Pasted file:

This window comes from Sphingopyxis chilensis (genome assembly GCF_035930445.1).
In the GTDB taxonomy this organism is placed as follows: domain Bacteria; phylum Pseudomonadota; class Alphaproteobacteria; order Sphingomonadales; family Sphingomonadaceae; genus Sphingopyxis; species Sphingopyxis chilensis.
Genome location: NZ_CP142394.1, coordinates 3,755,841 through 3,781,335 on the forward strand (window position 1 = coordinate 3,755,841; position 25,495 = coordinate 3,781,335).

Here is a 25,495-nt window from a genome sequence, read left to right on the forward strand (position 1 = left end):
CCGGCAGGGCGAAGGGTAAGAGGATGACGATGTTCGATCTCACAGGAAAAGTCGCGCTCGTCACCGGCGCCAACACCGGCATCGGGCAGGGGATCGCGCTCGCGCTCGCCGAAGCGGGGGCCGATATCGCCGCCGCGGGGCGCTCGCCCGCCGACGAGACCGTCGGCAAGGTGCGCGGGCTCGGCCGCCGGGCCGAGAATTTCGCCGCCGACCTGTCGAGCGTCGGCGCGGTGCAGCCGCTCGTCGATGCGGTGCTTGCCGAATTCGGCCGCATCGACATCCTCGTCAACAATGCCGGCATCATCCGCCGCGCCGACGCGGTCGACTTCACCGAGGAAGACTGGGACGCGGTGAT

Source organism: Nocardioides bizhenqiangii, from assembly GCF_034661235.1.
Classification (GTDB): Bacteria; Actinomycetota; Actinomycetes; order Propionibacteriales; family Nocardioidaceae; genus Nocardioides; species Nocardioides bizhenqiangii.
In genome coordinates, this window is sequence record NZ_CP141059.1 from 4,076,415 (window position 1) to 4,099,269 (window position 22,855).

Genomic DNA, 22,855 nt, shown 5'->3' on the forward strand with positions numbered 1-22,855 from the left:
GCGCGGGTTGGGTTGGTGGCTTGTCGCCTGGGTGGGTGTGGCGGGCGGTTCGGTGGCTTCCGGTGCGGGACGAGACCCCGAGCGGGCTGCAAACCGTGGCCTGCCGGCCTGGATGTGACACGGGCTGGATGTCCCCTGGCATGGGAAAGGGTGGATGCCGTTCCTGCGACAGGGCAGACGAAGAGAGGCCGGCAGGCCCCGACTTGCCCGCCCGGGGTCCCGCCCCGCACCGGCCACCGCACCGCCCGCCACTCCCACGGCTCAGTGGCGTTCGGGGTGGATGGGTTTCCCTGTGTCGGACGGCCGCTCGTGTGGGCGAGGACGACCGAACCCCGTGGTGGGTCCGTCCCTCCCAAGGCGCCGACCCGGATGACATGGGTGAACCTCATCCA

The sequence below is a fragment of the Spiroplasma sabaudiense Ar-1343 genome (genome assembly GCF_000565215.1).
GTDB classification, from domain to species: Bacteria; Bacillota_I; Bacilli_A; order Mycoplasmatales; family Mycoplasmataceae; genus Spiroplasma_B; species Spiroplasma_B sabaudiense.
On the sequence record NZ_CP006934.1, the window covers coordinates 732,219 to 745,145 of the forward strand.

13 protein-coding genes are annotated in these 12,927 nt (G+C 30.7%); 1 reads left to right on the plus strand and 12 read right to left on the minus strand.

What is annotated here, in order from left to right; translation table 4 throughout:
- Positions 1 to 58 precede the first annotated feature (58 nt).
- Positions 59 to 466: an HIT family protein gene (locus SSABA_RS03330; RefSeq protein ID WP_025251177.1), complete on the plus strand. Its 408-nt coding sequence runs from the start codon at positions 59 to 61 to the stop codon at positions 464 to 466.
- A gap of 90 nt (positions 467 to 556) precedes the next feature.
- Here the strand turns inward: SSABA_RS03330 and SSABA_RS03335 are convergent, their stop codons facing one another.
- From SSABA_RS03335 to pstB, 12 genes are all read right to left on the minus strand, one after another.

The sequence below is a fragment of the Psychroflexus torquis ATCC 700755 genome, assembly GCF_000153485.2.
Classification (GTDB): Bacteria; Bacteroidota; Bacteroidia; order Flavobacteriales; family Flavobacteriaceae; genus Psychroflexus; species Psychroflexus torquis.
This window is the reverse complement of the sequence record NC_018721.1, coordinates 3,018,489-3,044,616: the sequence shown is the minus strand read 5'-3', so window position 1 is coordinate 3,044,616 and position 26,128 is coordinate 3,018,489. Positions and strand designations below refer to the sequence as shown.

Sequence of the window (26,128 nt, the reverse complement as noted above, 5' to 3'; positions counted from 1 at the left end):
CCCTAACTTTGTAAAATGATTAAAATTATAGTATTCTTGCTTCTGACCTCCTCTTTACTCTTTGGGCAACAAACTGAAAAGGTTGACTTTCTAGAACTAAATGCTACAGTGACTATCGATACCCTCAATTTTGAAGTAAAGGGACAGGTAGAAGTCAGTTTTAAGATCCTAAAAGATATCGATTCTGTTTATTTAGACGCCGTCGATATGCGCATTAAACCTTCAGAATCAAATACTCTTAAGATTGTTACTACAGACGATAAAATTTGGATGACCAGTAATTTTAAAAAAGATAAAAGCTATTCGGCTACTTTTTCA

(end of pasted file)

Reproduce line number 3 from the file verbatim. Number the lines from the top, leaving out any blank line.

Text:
Genome location: NZ_CP142394.1, coordinates 3,755,841 through 3,781,335 on the forward strand (window position 1 = coordinate 3,755,841; position 25,495 = coordinate 3,781,335).